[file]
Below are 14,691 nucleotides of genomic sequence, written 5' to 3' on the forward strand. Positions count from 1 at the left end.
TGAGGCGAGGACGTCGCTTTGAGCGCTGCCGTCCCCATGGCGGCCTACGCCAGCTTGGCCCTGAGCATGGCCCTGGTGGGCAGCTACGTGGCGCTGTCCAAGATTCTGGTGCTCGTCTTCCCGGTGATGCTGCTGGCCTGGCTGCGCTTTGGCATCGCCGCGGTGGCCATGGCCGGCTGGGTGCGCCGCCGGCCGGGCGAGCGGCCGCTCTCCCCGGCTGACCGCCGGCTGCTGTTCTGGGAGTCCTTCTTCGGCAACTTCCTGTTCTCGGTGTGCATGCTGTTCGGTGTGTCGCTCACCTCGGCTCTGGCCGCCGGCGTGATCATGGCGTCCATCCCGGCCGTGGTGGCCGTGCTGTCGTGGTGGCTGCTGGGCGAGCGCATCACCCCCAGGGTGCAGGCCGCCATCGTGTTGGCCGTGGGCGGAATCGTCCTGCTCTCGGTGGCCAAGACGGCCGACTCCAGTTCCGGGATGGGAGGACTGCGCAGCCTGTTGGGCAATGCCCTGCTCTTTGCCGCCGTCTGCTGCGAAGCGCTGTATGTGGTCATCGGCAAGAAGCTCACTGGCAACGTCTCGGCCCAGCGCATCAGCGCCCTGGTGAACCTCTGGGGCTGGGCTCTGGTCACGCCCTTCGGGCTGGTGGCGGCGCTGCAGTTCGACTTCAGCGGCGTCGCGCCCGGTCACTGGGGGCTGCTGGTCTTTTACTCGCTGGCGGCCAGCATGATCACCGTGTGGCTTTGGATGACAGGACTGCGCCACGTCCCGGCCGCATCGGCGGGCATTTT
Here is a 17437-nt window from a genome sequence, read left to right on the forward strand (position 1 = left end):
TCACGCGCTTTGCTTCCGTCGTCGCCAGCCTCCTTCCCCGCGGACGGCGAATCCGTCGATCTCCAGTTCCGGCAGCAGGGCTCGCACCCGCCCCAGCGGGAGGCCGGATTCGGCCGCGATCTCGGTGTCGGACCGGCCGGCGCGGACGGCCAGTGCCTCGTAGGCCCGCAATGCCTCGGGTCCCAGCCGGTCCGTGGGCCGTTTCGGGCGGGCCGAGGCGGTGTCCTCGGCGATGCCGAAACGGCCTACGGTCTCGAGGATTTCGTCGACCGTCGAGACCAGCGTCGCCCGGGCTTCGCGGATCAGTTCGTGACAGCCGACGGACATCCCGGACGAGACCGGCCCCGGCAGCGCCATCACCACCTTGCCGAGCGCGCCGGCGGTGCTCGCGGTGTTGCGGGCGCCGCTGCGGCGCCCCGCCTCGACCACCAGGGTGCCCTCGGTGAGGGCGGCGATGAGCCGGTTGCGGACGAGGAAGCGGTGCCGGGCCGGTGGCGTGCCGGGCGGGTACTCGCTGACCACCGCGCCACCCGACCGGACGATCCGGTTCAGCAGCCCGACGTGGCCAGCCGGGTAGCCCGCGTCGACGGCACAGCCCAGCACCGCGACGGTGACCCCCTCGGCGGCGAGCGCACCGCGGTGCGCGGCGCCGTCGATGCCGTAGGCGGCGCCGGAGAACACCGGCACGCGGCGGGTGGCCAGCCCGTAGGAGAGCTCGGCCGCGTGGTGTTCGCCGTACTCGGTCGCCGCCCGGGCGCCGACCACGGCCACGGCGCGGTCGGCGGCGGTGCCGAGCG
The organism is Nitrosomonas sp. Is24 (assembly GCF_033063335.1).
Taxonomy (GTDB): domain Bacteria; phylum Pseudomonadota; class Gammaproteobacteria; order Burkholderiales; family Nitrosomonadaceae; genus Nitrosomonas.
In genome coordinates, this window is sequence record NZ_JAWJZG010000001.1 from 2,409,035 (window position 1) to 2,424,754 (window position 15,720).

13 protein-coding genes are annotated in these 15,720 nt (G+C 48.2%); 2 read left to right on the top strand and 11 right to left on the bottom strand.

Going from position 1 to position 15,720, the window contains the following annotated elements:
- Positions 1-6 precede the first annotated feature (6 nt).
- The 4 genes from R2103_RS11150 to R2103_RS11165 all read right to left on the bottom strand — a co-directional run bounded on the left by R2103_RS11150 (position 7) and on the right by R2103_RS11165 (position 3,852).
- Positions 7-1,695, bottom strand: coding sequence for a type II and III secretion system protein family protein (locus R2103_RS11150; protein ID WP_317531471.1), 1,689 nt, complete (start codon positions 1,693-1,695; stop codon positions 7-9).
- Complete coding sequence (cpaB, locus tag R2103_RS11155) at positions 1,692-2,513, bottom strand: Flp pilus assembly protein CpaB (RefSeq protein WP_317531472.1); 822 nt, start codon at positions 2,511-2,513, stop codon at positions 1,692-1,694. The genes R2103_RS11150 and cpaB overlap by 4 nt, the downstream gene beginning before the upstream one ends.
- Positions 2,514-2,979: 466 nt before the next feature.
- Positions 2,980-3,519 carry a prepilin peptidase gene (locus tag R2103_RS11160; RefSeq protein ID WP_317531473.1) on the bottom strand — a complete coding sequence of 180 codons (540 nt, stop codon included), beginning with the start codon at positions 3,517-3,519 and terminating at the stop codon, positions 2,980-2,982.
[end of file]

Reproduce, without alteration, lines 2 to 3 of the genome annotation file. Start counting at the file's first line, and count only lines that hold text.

TGAGGCGAGGACGTCGCTTTGAGCGCTGCCGTCCCCATGGCGGCCTACGCCAGCTTGGCCCTGAGCATGGCCCTGGTGGGCAGCTACGTGGCGCTGTCCAAGATTCTGGTGCTCGTCTTCCCGGTGATGCTGCTGGCCTGGCTGCGCTTTGGCATCGCCGCGGTGGCCATGGCCGGCTGGGTGCGCCGCCGGCCGGGCGAGCGGCCGCTCTCCCCGGCTGACCGCCGGCTGCTGTTCTGGGAGTCCTTCTTCGGCAACTTCCTGTTCTCGGTGTGCATGCTGTTCGGTGTGTCGCTCACCTCGGCTCTGGCCGCCGGCGTGATCATGGCGTCCATCCCGGCCGTGGTGGCCGTGCTGTCGTGGTGGCTGCTGGGCGAGCGCATCACCCCCAGGGTGCAGGCCGCCATCGTGTTGGCCGTGGGCGGAATCGTCCTGCTCTCGGTGGCCAAGACGGCCGACTCCAGTTCCGGGATGGGAGGACTGCGCAGCCTGTTGGGCAATGCCCTGCTCTTTGCCGCCGTCTGCTGCGAAGCGCTGTATGTGGTCATCGGCAAGAAGCTCACTGGCAACGTCTCGGCCCAGCGCATCAGCGCCCTGGTGAACCTCTGGGGCTGGGCTCTGGTCACGCCCTTCGGGCTGGTGGCGGCGCTGCAGTTCGACTTCAGCGGCGTCGCGCCCGGTCACTGGGGGCTGCTGGTCTTTTACTCGCTGGCGGCCAGCATGATCACCGTGTGGCTTTGGATGACAGGACTGCGCCACGTCCCGGCCGCATCGGCGGGCATTTT
Here is a 17437-nt window from a genome sequence, read left to right on the forward strand (position 1 = left end):